For as he thinks in his heart, so is he.
Do you ever say, “I don’t get it”? You might say it as an expression of bewilderment or consternation. But often times we don’t say it, but have the experience of it, of not getting it, and oppose or reject whatever it is; often subconsciously.
When we don’t get it, we are prejudiced about or have a bias against something or someone that we do not understand. There is right and wrong, morals and ethics; but there is also the different and the new and the alternative view point or paradigm. We sometimes want to destroy an idea rather than seek to understand it, and we want to shut a person down carrying a new or different concept, rather than hear them.
I was thinking about how often we say or write to one another what boils down to, “you are wrong, so shut up”, and how an alternative might (at least) be, “I think you are wrong, but let’s eat together”. If we could eat together, maybe something good or at least better can happen to us. Having food together is a beginning to the path of understanding.
My next thought was that we should say instead, “let’s eat together and I will listen to you”. One philosopher said that our modern society is filled with “dialogues of the deaf”. We talk past each other. I often spend hours reading or listening to people who disagree with other people on issues of theology and issues of politics, talking at and past each other.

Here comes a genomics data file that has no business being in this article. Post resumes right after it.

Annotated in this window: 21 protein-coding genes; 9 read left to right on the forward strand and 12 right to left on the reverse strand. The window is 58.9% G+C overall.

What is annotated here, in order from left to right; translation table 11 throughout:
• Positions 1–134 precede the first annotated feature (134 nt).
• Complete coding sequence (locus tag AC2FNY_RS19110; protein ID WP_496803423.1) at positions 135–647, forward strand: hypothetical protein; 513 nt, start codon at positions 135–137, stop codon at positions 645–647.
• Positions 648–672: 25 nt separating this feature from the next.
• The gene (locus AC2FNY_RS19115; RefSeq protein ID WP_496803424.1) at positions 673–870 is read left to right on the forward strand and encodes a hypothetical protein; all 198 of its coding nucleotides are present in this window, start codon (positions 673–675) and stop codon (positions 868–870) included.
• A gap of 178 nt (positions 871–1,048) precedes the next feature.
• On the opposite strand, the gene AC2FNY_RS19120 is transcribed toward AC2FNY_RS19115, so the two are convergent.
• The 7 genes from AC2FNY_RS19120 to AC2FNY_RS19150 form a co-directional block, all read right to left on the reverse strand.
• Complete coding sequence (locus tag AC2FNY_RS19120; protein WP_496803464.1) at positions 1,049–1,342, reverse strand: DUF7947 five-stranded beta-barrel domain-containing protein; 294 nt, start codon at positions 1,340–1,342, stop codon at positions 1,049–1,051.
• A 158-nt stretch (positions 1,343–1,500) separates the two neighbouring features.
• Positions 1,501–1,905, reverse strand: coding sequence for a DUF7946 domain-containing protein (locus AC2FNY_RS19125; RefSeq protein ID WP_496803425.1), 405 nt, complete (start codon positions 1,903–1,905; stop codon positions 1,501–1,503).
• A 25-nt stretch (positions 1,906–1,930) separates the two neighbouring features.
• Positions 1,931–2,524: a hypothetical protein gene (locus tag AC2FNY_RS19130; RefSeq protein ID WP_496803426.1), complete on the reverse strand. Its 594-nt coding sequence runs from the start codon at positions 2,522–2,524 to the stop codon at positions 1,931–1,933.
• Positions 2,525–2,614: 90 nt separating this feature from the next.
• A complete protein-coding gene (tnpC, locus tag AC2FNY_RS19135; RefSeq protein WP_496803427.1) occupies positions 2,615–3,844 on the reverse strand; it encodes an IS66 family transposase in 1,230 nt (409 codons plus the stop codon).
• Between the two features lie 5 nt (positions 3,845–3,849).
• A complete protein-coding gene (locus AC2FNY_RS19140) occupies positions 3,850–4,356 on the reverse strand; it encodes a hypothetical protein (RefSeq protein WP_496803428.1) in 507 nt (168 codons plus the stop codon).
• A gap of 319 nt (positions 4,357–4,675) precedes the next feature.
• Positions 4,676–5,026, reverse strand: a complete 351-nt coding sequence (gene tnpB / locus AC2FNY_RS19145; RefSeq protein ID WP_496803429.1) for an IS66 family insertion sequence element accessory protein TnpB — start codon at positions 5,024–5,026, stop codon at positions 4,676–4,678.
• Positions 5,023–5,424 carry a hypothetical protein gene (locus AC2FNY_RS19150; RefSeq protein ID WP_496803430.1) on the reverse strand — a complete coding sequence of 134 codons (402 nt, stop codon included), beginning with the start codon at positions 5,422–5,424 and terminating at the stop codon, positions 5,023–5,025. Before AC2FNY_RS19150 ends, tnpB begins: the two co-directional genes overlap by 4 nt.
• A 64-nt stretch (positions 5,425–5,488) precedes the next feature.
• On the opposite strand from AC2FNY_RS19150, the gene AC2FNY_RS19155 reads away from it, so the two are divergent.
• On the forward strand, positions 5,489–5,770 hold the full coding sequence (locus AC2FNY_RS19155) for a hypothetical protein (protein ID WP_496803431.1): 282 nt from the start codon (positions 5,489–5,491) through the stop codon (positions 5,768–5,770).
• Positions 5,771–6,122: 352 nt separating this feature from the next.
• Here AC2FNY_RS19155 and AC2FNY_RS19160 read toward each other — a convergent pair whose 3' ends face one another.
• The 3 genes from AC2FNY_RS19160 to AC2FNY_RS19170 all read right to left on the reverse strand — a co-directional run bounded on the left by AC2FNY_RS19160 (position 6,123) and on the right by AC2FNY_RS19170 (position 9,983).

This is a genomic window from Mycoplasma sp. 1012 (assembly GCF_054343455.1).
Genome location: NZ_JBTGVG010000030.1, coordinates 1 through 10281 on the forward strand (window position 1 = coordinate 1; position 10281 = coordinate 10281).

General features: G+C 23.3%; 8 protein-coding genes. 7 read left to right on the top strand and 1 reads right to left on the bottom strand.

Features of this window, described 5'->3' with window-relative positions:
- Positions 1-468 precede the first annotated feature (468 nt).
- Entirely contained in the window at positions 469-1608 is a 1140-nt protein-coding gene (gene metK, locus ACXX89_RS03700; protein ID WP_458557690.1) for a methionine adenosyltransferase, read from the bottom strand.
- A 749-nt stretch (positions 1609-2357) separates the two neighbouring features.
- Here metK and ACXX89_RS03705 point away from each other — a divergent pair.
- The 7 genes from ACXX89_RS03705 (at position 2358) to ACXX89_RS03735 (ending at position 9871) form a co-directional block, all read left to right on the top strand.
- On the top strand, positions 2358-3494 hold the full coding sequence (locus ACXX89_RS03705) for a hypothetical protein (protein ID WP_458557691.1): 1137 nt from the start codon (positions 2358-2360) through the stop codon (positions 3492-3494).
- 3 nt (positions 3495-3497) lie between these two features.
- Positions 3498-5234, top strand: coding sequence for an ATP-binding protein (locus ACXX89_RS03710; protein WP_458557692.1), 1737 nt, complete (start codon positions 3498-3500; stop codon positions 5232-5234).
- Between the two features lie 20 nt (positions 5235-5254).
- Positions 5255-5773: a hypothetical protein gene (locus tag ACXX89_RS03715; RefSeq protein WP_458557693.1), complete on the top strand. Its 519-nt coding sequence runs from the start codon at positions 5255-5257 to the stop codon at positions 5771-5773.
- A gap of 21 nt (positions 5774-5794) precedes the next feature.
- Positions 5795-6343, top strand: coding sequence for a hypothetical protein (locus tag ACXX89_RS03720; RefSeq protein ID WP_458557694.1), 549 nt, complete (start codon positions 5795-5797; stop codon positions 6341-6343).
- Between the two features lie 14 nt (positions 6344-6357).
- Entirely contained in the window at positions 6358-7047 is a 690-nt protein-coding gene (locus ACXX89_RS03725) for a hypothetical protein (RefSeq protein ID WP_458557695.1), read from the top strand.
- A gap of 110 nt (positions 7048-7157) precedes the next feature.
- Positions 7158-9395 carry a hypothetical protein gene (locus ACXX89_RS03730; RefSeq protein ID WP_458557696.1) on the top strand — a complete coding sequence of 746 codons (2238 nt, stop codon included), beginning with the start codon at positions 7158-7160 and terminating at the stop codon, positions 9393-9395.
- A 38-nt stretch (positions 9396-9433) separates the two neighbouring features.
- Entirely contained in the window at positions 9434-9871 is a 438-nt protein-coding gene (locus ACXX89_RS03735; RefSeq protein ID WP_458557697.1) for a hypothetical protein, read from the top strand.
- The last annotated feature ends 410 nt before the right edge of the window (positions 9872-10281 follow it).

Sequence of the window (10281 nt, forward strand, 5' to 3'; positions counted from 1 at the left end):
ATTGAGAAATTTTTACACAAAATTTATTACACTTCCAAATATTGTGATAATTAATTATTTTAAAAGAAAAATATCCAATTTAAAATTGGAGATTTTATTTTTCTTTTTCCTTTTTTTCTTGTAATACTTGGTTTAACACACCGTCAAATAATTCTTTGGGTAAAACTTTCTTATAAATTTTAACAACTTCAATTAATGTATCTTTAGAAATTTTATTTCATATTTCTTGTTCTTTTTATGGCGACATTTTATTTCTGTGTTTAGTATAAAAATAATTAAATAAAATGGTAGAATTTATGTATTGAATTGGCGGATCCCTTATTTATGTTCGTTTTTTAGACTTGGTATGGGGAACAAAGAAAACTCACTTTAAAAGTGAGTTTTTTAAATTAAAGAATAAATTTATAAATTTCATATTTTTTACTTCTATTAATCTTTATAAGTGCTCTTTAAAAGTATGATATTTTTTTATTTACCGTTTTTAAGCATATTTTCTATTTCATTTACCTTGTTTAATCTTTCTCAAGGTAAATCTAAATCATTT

Debate and discussion, questions and answers, argument and rebuttal should be normal and welcomed by believers. We should not be afraid of these, but should be vigorous in them. But first, to be authentic believers in Jesus, we must make it our highest priority to be in his love.
To be loved and to love is the foundation of the Christian life. The Christian life is a journey, where God keeps touching and transforming our hearts and thereby renewing our minds. If you have been a Christian for some time, you will be able to look back, ten or eleven years, for instance and observe that your heart is more Christlike and you are more godly and you don’t think the same way or say the same things.